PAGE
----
Whenever I see people especially the so-called aged ridiculing Dr. Kwame Nkrumah of late memory, I pause, wonder and raise so many unanswered questions in my head! And I wonder which of the leaders since Nkrumah’s time had put this nation at first interest and transformed it?
We had been here deliberating on dead people instead of focusing on building a sustainable future for the people today and the generation coming! And when the young intellects equally write to challenge the basics, they bring in age issues to make maim them!
In my training over the years, I have been taught that the intelligent ones are the ones who ask questions and probe more into issues to establish the facts surrounding a particular phenomenon/matter.
Many professors outside love it when you ask questions and are always curious to know what you think about a decision. Here in Ghana, the young persons who question the status quo is deemed arrogant and radical!
In a post, a man writes in casting aspersions on the leadership of Osagyefo Nkrumah and taints him as corrupt one who sat and supervised so to speak thievery and rots under his watch. He bemoans in a long post, but I give an excerpt:
“I have also educated myself reasonably well on the problems of Nkrumah’s years. Nkrumah corrupted the Ghanaian state through the co-option of all institutions as partners of the tyrannical state. The ones like the clergy that refused to play ball were neutralized, infiltrated or rendered ineffective.
Chieftaincy, the media, army, youth, corporate Ghana..name them…all became part of the administrative jungle that supported the one-man state in exchange for political favours. Then as now, ‘getting into the state’ or the good books of the ‘Almighty ruler’ became the easiest route to self-enrichment.
In mind, character, virtues, and values, therefore, Ghana’s leading lights also became its most corrupt. Till today, the nostalgic recollections of their children and admirers of the first generation of 10 Percenters revolve on the lavish freebies that were rolled out to these pampered babies of the Nkrumah state; at a time most Ghanaians were living and sleeping in darkness and in deprivation of many of life’s basics!”.
Nkrumah’s government in my opinion faced stiff opposition. These were from all sectors – his local people themselves (Ghanaians) and foreign powers which never liked him. He was seen as radical wanting things to be done with speed and alacrity, as opposed to the other side who wanted things to take time.
Nkrumah, being a different thinker who was seeing hundreds of light years ahead his peers at the time was never understood. He was deemed arrogant and someone who wanted to get all things for himself.
He however built and transformed the economy amidst stiff opposition from nepotism; selfish folks who wanted to amass wealth and titles to themselves at the detriment of the ordinary persons; backbiting and stab in the back from his own party members; tribalism; slackers and saboteurs. In his book, Dark Days in Ghana, he recounts many of these and I only provide few excerpts here.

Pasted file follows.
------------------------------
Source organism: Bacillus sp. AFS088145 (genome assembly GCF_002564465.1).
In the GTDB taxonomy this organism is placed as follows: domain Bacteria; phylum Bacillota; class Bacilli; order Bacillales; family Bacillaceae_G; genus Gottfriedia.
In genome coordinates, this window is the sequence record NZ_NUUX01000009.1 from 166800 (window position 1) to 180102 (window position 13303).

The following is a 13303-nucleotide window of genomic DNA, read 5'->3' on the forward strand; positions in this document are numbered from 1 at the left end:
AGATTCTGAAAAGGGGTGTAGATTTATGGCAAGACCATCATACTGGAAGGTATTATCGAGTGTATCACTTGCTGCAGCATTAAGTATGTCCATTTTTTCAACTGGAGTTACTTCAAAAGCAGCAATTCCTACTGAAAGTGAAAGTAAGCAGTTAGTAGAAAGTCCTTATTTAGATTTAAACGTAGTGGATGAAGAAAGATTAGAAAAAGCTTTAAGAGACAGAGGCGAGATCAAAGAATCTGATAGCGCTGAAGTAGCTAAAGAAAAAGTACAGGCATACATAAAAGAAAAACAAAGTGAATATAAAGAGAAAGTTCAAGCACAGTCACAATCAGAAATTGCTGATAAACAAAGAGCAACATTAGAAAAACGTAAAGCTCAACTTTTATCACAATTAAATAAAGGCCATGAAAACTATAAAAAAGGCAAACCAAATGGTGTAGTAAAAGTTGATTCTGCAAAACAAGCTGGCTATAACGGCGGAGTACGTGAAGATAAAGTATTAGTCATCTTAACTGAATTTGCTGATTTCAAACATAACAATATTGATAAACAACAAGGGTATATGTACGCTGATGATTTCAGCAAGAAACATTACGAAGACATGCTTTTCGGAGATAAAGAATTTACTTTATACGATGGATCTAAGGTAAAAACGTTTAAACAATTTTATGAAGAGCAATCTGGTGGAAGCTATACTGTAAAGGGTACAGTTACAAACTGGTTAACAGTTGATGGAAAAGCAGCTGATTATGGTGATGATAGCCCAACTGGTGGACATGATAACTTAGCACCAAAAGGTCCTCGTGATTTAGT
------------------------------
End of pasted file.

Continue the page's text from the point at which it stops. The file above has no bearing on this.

Excerpt 1 (Nkrumah facing stiff opposition):
“Busia, who led the opposition delegation to London, actually appealed to the British government not to grant independence. He said the country was not ready for it: “We still need you (the British) in the Gold Coast” He found some support among sections of the British press, but there could be no denying that the conditions laid down by the Secretary of State, that my motion for independence should be passed by “a reasonable majority in the newly elected Legislature”, had been satisfied, and at long last a date for independence was fixed—the 6th of March 1957″.
Excerpt 2 (Nkrumah with determination and tenacity to build the economy amidst slackers and saboteurs):
“In most cases, the whole economy of the country has to be reorganised, agriculture diversified, industries started from scratch, harbours, roads, airports built, and crash programmes of education inaugurated to cope with the sudden and increasing demand for skilled technicians and administrators. In this great undertaking there can be no place for slackers or saboteurs”.
Excerpt 3 (Nkrumah reiterates his firm stands against corruption and makes personal commitments to rooting out the so-called evil):
“Right from the foundation of the Party, as everyone in Ghana knows, I have waged a ceaseless war against corruption. In the “Dawn Broadcast” made on 8th April 1961, I stressed the need to eliminate it from our society. He continues with his resolution: “I am aware that the evil of patronage finds a good deal of place in our society.
I consider that it is entirely wrong for persons placed in positions of eminence or authority to use the influence of office in patronising others, in many cases wrong persons, for immoral favours. I am seeing to it that this evil shall be uprooted, no matter whose ox is gored. The same thing goes for nepotism, which is, so to speak, a twin brother of the evil of patronage”.
Excerpt 4 (Nkrumah further reiterates his firm stands against corruption and makes further personal commitments to rooting out the so-called evil from his own party):
“My difficulty was to get the police to enforce the principles I laid down. It was only when I personally supervised the direction of criminal investigation against ministers and prominent Party members that anything was done.
For example, a former Minister of Agriculture, F. Y. Asare, was involved with one Kojo Djaba and a civil service accomplice, and was convicted. Even this case would never have come before the courts if I had not personally set up a special body independent of the police to investigate it”.
Nkrumah was no saint, he was human like any of us. He had his flaws as human, but in all combination, Nkrumah’s legacies will linger on for ages till ends of all times!
By Albert K Mensah